Hopefully a quick scan of the tutorial I wrote will help get an idea of the basics.....its in 2 parts because I am in the middle of reorganising/editing it

I would strongly recommend downloading both systems......RR&Co has a demo version and unlike Itrains a simulator.

I would also look at the forums for the two systems........ it will give you an idea of their respective development history.


Regards  

 

 

 

 

 



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 Posted: Wed Jan 12th, 2011 08:28 am
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Alan
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wogga wrote: Most DCC systems are suitable for computer control infact i can only think that the Prodigy/Gaugemaster is not Over to you Alan us "geeks" are a patient bunch.

http://www.freiwald.com/pages/index.html



Pete


:twisted::twisted::twisted:

Hit a brick wall straight away, as I have two Prodigy Gaugemaster systems :sad::sad:

Thanks for your advice guys, I will go away and sit in a dark room and read up as much as possible, then the questions will start ;-)

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 Posted: Wed Jan 12th, 2011 08:34 am
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MaxSouthOz
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You can probably get good money for the Prodigy's on ebay, Alan.  Then you can buy yourself a Lenz.  :thumbs  :mutley



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 Posted: Wed Jan 12th, 2011 08:51 am
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Alan
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MaxSouthOz wrote: You can probably get good money for the Prodigy's on ebay, Alan.  Then you can buy yourself a Lenz.  :thumbs  :mutley
:cry::cry::cry::cry:

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 Posted: Wed Jan 12th, 2011 09:23 am
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henryparrot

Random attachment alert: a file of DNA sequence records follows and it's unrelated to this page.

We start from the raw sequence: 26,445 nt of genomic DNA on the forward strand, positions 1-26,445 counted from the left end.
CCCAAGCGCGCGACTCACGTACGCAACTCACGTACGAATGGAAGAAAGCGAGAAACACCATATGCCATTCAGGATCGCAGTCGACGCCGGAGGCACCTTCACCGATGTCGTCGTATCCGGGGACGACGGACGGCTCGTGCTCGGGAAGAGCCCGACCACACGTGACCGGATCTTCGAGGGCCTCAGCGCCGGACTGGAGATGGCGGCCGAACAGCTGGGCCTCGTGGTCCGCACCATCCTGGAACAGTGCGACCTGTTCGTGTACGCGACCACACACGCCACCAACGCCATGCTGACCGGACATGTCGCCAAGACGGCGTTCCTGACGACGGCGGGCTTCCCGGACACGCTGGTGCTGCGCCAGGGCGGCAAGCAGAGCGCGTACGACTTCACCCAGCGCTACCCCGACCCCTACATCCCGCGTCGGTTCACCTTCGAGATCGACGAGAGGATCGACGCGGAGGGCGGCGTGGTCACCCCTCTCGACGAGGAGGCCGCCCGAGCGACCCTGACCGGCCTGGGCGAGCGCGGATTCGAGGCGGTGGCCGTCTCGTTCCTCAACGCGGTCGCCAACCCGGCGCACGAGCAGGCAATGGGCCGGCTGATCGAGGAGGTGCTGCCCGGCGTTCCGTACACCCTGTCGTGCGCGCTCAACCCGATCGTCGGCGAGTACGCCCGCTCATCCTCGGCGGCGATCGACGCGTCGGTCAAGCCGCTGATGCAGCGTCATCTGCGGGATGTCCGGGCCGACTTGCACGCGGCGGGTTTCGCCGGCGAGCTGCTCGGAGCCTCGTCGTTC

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What is this then?

ITs a prodigy computer interface cable

http://www.gaugemaster.com/prodigy_pc_interface.html

Edit /   I have had a look around since posting this apparently yes it connects to a computer but you can only use it with their provided software which changes cv`s and lets you make throttles etc.

You cannot use it with any external software because gaugemaster(MRC) refush to publish what protocol they use so you are stuffed.

Thats a shame because the base system is popular and nearly all people who have it are pleased with how it works

Brian

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 Posted: Wed Jan 12th, 2011 10:20 am
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Alan
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I knew this would happen :roll:

If  a computer is going to run the layout why do I need the Prodigy or similar ?

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 Posted: Wed Jan 12th, 2011 10:41 am
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MaxSouthOz
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The computer just takes the place of the throttle, Alan.



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 Posted: Wed Jan 12th, 2011 10:43 am
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henryparrot
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Alan

Because the computer has to interface with the dcc hardware in other words it has to be able to talk to the dcc system to tell it what to do.

Unfotunately nearly all dcc systems except the Gaugemaster(MRC) prodigy do that . Even a Hornby Elite does.

Personally think gaugemaster have made a big boo boo there.

Basically its the language used to talk to each other most common are Xpressnet and loconet plus a few others

Apparently gaugemaster wont publish what language their system uses so you cant talk to it.

I will look for cheapest solution for you you could keep the prodigy for normal use but switch to something else to use puter.

Brian

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 Posted: Wed Jan 12th, 2011 11:11 am
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Alan
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:cheers Guys

I thought it was something like that !

So can I have one system that runs the layout DCC ( Prodigy ) and another that could run it from the computer ?

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 Posted: Wed Jan 12th, 2011 11:18 am
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henryparrot
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Yes

All you do i set up a changeover switch to use either prodigy or the other system thats bits easy